Central Market is a potentially formidable competitor as well, with food, wine and floral departments, all sitting under one roof, and a staff of 65 toiling in the store’s downstairs kitchens. According to food service director Bill Johnson, what the store brings to the table includes 600 varieties of produce, 600 types of cheese, 500 different deli meats and 100 to 150 seafood items No wonder that catering manager Mark Bentsen can boast that adaptability is their true specialty. Yet, there seems to be room left for an innovative, small business such as Cuisine of Note. Started in May by symphony musicians Warren Johnson and Jean Robinson, the outfit offers haute cuisine prepared in the client’s home and accompanied by haute music. For those who are seeking an intimate, deluxe evening, this may be the ultimate catered indulgence.

Memorable Parties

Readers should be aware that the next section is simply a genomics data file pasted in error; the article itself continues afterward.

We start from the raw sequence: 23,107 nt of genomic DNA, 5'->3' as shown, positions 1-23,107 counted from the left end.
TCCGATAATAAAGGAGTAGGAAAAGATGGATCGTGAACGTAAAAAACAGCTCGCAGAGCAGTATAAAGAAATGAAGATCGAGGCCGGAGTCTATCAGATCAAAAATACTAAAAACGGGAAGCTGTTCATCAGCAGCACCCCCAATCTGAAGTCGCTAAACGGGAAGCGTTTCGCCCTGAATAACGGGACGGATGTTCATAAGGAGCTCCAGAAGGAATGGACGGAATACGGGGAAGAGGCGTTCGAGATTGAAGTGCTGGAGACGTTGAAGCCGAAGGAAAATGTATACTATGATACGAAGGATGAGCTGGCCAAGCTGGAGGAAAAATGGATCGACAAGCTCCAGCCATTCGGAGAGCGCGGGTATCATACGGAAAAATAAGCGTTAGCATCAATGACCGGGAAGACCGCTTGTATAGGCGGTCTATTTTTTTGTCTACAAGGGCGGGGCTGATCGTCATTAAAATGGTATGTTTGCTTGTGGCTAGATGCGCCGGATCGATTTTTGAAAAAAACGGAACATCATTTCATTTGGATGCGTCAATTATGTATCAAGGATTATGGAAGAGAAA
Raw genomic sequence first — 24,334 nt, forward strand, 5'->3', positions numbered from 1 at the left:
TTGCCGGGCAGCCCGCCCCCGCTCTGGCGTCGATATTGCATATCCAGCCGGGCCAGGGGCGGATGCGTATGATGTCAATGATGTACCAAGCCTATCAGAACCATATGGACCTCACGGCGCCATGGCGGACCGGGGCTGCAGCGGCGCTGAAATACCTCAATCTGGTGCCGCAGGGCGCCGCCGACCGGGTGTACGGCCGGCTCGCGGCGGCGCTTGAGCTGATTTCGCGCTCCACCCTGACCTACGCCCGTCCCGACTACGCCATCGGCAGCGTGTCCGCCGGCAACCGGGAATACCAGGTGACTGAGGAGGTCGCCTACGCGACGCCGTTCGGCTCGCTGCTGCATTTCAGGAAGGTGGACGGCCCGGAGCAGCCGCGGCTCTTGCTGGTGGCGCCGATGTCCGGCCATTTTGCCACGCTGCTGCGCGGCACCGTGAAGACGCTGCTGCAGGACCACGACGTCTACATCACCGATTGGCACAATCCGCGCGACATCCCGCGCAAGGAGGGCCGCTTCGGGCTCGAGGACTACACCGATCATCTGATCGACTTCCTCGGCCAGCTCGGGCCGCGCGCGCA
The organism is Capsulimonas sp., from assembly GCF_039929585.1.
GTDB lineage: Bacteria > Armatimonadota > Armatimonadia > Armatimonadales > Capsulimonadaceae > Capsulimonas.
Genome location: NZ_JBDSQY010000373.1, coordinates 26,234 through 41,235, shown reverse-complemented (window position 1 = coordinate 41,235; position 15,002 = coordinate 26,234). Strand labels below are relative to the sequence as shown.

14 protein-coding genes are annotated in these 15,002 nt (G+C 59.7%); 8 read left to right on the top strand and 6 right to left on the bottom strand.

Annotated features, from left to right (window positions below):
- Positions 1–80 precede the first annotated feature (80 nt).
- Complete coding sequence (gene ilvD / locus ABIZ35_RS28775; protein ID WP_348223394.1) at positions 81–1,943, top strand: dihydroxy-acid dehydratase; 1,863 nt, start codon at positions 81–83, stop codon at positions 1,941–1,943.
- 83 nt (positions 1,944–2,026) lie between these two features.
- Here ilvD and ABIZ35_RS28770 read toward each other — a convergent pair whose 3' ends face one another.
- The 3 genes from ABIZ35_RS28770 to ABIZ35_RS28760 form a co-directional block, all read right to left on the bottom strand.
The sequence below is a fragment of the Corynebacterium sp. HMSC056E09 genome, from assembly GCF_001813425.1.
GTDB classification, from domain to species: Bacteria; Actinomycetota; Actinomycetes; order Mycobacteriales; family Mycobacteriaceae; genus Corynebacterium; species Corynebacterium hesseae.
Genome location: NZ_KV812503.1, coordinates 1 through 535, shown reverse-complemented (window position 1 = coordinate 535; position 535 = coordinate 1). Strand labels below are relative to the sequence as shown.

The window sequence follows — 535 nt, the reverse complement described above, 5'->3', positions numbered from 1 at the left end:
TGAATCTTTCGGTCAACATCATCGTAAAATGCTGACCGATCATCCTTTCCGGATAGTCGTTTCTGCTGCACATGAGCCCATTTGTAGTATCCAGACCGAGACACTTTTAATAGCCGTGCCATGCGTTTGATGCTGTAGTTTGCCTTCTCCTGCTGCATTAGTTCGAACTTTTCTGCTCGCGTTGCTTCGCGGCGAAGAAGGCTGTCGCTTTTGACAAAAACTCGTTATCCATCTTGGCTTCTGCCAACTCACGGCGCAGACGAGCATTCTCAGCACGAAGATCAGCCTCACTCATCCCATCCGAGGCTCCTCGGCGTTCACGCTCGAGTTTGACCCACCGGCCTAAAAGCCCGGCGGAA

Like Holiday Inn, caterers believe that the best surprise is no surprise, but when you are in the party business the unexpected happens. Virtually every longtime pro has interesting stories to tell. At Don Strange of Texas, for instance, they still remember the day the elder George Bush stopped his motorcade to thank them for a great meal. Then a candidate for the presidency, Bush had made a brief fund-raising stop in San Antonio, but he liked the food so much he took the time to write Strange a letter promising to have him cater in the White House if, he, Bush, got elected. And he kept his word. In 1990, the Alamo City company loaded up two semis with foods and equipment to travel to Washington, D.C., where it regaled the diplomatic corps and congressional leaders with sumptuous Texas fare. “The president liked the gorditas the best. After the party was over, he sent a butler to collect all the leftover gorditas,” says Strange, still chuckling at the memory. For Kowalski and his mother, the most exciting moment came when they were asked to provide food for the pope and his personal guests. The meals were sent up to him at the Assumption Seminary, where he was staying during his brief San Antonio visit. On the second day of his stay, just before leaving the residence to preach to thousands in northwest Bexar County, John Paul II made a detour to the kitchen. “I heard that some Polish people have prepared our food,” he said. Kowalski was so overwhelmed, he managed only to kiss the pontiff’s ring. Compared to that, serving Lady Bird Johnson and her daughter Lucie – which Catering by Rosemary does regularly – is, well, more ordinary.